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‘The Final Days Of Owen Hart’ Review
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TV

“The Final Days of Owen Hart” is Nothing Less than Chilling

Dark Side of the Ring Concludes the Season with the Tragic Story of Owen Hart

The much-acclaimed second season of Vice’s Dark Side of the Ring began with a look at one of WWE/WWF’s very darkest days, the Chris Benoit murder/suicide of 2007. The season ended Tuesday with a look at the other one, the in-ring death of Owen Hart in May of 1999. Hart, the youngest member of the famous Hart wrestling family, was just 33 years old when died in the stunt gone wrong, and left behind his wife and two young children. 

There’s a lot of competition, but the Hart episode, titled “The Final Days of Owen Hart,” may be the one that makes Vince McMahon and the WWF/WWE come off the worst. And since the recent Jimmy Snuka episode heavily implied that Vince carried out a murder coverup, that’s saying something. 

The Hart episode of Dark Side of the Ring is nothing less than chilling, especially in the segment around the tragic events in Kansas City. It really drives home how horrifically unprecedented it was that a respected WWF star fell to his death, in front of a live crowd during a pay-per-view event, in a stunt executed with amateurish carelessness. And, after it happened, it fell to announcers Jim Ross and Jerry “The King” Lawler to announce Hart’s death on TV- and afterward, the wrestling event continued, even with Hart’s blood visible on the canvas of the ring.  

‘The Final Days Of Owen Hart’ Dark Side of the Ring

The hourlong doc breezes through Hart’s upbringing, his place in the Hart family, and his early WWF career, before reaching the events of Over the Edge ’99, prior to the half hour mark. 

As with many episodes of Dark Side of the Ring, this could very easily have been a feature-length documentary- and like all of that, it would have been better off ditching the reenactments. This is especially apparent having just watched ESPN’s The Last Dance, which had ten hours to play with and devoted significant amounts of time to footage from actual games. There are likely rights considerations in play, but it would have been great to see, say, more than 30 seconds of Bret and Owen’s Wrestlemania X match. 

Martha Hart, Owen’s widow, serves as the main talking head. She and the film, despite the limited time, accurately convey what Owen was like as a person, while also getting into the story of how she sued the WWF and settled for millions, even against the wishes of Owen’s other relatives. We also hear from Hart’s son and daughter, who appear to have grown into well-adjusted adults- something that, as we’ve seen throughout the Dark Side series, has not always been the case with children of the wrestling business.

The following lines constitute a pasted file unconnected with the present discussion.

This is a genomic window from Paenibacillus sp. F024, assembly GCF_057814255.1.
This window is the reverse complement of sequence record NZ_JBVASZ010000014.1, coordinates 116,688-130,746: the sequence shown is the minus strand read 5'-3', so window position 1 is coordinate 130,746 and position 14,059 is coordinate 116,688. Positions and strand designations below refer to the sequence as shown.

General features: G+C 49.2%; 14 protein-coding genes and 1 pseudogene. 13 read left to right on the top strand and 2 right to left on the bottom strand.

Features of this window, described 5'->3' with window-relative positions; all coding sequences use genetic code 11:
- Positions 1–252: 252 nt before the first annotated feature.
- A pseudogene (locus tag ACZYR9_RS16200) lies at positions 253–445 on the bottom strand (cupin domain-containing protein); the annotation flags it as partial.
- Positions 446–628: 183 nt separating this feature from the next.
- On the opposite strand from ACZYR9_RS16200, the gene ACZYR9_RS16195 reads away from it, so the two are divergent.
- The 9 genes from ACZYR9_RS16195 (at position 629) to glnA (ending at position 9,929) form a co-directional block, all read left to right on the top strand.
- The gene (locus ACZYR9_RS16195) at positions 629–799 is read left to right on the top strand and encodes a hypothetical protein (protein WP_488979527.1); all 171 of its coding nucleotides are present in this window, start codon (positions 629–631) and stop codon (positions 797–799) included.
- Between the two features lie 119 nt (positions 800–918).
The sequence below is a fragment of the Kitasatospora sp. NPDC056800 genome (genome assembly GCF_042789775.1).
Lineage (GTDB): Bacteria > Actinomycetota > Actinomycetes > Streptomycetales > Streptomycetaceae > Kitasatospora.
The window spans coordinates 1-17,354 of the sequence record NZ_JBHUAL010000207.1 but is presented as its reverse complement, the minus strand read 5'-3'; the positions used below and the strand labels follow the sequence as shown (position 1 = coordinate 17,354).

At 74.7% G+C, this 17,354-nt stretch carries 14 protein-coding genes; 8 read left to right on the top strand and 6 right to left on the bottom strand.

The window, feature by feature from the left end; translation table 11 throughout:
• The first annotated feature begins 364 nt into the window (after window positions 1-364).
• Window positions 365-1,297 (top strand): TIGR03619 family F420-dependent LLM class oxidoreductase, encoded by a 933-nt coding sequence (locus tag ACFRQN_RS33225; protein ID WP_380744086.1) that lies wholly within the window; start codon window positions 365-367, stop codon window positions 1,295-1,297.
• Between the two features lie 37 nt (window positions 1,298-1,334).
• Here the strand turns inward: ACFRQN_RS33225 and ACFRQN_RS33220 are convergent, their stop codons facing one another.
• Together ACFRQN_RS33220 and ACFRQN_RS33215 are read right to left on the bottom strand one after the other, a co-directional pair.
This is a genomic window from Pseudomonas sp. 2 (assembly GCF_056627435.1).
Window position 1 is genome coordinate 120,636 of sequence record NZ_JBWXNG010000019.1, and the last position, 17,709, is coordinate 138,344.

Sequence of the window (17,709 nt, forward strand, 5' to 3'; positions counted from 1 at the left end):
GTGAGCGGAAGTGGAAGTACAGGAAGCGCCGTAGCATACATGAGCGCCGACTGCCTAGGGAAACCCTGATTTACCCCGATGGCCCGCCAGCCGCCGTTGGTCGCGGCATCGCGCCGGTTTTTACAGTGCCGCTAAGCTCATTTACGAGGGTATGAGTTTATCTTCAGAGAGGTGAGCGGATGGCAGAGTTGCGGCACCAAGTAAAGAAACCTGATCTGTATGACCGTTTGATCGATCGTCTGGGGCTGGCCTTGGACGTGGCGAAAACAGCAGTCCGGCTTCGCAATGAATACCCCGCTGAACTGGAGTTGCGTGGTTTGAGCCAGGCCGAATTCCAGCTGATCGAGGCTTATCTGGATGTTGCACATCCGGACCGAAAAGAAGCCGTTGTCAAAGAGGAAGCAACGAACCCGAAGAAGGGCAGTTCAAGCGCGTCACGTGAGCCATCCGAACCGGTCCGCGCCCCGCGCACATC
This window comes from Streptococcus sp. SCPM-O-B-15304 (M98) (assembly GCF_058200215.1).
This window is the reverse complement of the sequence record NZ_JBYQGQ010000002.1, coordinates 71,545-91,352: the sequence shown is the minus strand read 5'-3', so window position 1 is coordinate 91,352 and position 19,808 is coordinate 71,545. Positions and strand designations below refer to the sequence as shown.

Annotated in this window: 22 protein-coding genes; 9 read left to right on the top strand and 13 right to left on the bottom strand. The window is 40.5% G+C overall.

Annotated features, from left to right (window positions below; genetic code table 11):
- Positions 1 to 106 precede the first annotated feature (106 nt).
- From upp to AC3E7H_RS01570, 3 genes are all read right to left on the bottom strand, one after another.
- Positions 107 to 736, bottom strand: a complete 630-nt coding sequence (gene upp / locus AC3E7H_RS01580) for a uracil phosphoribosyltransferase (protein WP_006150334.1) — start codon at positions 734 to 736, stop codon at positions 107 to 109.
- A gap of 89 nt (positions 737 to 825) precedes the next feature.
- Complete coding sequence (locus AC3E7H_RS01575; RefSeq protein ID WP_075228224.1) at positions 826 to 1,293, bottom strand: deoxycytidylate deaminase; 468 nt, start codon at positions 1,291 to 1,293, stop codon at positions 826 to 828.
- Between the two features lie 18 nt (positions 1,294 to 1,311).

Dark Side of the Ring

You can sort of tell the death of Owen Hart is an extremely fraught subject in wrestling circles. When Bruce Prichard, a frequent talking head in the first season of Dark Side, hosted a 2017 episode of his “Something to Wrestle With” podcast that dealt with Owen Hart’s life and career, he went for nearly three hours before conspicuously skipping past the death part. 

In the doc, the normally hard-nosed Jim Cornette is driven to tears when talking about that day, while Jim Ross – who had to announce Hart’s death live on the air with about 10 seconds’ notice-  doesn’t have much of an easier time. And the Hart episode really shows just how negligent WWF/WWE has long been when it comes to the safety of its in-ring performers- especially borne out now, with the company using a shady “essential business” designation in Florida to make wrestlers continue to work during the coronavirus pandemic.  

Through two seasons, Dark Side of the Ring remains an entertaining and valuable show, one that challenges WWE and WWE Network’s near-hegemony when it comes to using documentaries to tell stories about wrestling history. 

The Benoit and Hart episodes were probably the best of the season, while it also took useful dives into such non-WWF-related stories as the life of New Jack and Herb Abrams’ UWF. I’m not certain, though, that the David Schultz/John Stossel incident was substantial enough to sustain an entire documentary. 

The show is said to be a huge hit, and more seasons are coming. The tragic beauty is, when it comes to tragic stories about wrestlers embroiled in controversy or dying way too young, they’re not likely to run out of material. 

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Written By

Stephen Silver is a journalist and film critic based in the Philadelphia area. He is the co-founder of the Philadelphia Film Critics Circle and a Rotten Tomatoes-listed critic since 2008, and his work has appeared in New York Press, Philly Voice, The Jewish Telegraphic Agency, Tablet, The Times of Israel, and RogerEbert.com. In 2009, he became the first American journalist to interview both a sitting FCC chairman and a sitting host of "Jeopardy" on the same day.

1 Comment

1 Comment

  1. wolff

    May 29, 2020 at 9:47 pm

    There is a special placein hell for Vince MCMahon.

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